How do our brains manage the onslaught of daily information?

Dr. Michael Roizen, MD
Internal Medicine

Every day, we're pummeled with thousands upon thousands of pieces of information. And it's not just information per se, like the kind you read in the paper or an e-mail; sometimes; it's informational stimuli that you take for granted as part of your everyday routine, like traffic lights or coffee-shop menus. Frankly, your brain is pretty darn good at inputting all that info (red equals stop, venti is the extra-large cup). But because of that influx and onslaught of sensory information, we need some kind of prioritizing system to help manage the inflow.
Our neurological gatekeeper is the amygdala - which instantly assigns emotional meaning to this type of information. So often, we suppress those emotions - even though they're automatic. Our goal here shouldn't be to ignore emotions when they come up - be it reacting painfully to a loss of a loved one or getting angry when we're mad at our boss or kids.
In fact, we're biologically hard-wired to pay attention to emotions and use them intelligently. For example, we recommend that you use empathy to help harness anger (like thinking that the jerk at work may have some home stresses that's causing him to be a jerk). Our goal should be to observe emotions - and even learn to think with these emotions to help give our lives even deeper meaning. That is why meditation is not the emptying out of our brains so they are devoid of ideas, but rather a technique to gently nudge out ideas that enter you without becoming emotionally attached.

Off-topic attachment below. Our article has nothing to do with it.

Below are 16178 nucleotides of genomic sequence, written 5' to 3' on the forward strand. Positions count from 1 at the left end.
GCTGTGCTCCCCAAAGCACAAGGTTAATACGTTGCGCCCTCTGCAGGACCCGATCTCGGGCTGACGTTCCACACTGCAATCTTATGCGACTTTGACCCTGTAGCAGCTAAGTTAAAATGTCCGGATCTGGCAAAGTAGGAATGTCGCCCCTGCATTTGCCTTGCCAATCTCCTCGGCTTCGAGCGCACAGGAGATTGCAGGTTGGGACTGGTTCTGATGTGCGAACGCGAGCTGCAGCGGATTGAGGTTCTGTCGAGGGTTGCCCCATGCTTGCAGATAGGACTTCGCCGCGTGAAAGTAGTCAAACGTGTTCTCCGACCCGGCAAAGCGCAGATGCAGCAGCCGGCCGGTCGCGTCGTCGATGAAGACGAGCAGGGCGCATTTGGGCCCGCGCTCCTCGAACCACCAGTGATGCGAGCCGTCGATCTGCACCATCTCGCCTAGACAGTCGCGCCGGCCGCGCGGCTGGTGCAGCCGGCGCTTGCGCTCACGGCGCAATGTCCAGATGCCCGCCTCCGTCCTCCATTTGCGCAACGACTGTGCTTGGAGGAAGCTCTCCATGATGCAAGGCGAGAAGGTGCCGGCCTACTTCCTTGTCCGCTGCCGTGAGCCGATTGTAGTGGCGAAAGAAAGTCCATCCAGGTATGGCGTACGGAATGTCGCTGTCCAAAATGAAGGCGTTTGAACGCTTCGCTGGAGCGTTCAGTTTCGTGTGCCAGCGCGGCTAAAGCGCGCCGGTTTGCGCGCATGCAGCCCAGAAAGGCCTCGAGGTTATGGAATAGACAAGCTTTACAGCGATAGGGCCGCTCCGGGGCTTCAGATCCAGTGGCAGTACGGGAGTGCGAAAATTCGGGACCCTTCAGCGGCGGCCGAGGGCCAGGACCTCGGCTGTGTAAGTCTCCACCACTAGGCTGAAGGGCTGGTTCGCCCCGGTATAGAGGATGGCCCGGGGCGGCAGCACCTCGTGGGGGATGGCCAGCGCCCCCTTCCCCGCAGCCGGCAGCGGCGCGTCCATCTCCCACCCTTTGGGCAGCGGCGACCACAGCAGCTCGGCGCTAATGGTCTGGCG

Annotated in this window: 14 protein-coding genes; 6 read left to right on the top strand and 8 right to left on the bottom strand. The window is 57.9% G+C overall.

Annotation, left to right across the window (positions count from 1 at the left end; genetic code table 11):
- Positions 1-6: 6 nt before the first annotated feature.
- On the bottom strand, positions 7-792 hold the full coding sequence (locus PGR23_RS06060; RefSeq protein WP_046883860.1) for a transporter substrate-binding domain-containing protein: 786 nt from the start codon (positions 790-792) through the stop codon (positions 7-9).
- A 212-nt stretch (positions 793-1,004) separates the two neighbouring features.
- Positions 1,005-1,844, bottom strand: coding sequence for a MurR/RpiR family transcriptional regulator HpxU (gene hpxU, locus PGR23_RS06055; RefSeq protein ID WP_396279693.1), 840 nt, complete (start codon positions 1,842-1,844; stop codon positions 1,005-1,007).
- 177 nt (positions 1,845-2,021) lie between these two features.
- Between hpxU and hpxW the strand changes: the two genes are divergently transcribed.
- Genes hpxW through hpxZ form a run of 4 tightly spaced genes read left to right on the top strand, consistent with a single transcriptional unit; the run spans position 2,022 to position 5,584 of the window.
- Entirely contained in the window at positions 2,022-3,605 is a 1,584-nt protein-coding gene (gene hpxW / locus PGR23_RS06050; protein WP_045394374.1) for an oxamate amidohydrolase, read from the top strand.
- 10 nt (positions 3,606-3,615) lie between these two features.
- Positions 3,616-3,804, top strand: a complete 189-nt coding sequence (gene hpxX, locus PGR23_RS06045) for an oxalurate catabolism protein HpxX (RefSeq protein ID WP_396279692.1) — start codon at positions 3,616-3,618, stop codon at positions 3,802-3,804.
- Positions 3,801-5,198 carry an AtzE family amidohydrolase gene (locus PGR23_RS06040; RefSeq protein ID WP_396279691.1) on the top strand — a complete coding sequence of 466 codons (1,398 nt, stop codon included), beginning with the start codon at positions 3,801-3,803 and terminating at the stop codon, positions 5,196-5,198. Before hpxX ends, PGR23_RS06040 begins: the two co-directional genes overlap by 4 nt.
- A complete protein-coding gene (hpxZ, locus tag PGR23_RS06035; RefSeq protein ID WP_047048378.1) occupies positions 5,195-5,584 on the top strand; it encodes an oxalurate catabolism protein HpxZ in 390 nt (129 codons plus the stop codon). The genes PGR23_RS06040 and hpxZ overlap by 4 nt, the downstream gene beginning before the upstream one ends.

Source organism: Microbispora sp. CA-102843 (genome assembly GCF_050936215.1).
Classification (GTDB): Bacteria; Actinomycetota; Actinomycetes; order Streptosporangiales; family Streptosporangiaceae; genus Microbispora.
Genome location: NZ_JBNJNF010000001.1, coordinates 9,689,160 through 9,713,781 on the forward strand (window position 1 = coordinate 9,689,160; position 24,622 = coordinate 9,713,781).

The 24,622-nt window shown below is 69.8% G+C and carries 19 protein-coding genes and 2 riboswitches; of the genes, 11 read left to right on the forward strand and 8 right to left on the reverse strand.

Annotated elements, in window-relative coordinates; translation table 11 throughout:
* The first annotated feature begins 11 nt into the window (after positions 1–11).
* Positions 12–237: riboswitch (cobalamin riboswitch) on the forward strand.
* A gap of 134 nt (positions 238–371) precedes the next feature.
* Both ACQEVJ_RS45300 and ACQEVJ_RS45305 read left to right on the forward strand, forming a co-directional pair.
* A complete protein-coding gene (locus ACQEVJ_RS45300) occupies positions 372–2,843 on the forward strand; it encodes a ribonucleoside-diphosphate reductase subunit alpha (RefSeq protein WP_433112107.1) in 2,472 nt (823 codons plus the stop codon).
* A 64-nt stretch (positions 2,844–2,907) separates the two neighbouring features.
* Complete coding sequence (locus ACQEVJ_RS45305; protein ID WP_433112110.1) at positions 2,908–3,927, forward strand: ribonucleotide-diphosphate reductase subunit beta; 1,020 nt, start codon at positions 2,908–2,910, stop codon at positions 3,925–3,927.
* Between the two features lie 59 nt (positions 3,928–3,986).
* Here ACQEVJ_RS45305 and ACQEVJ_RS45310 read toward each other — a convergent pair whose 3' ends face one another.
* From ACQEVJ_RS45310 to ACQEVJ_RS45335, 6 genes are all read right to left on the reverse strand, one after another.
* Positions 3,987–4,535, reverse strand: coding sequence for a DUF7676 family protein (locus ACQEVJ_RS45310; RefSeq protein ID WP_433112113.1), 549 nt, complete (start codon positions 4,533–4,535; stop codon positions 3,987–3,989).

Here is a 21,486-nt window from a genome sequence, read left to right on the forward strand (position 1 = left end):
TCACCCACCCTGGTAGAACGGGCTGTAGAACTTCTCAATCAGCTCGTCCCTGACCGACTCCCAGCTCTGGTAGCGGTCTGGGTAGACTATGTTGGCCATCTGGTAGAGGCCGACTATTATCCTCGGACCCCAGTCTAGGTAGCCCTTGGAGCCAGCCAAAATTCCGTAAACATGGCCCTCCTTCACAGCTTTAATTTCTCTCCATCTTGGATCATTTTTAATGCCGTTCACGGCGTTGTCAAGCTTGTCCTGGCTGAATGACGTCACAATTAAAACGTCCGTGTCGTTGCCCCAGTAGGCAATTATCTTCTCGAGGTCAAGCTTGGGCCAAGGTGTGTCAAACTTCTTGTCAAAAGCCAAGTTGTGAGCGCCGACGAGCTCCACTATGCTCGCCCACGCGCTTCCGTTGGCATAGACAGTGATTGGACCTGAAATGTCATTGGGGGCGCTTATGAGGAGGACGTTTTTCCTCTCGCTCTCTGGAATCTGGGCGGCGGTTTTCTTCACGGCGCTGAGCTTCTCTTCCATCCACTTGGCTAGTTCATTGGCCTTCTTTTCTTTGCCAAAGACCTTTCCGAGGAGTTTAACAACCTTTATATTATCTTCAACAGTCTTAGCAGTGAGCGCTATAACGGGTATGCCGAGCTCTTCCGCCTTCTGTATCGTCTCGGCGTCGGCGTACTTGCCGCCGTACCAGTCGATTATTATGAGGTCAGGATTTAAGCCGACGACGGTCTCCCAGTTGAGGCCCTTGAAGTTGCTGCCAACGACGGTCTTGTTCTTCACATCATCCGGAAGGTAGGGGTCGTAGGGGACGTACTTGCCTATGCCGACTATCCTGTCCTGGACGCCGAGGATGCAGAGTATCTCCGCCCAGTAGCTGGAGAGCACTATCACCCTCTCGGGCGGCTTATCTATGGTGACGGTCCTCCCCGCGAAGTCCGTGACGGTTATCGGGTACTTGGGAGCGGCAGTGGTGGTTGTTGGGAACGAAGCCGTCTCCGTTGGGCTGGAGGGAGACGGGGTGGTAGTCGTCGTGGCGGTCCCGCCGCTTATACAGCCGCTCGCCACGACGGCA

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Important: This content reflects information from various individuals and organizations and may offer alternative or opposing points of view. It should not be used for medical advice, diagnosis or treatment. As always, you should consult with your healthcare provider about your specific health needs.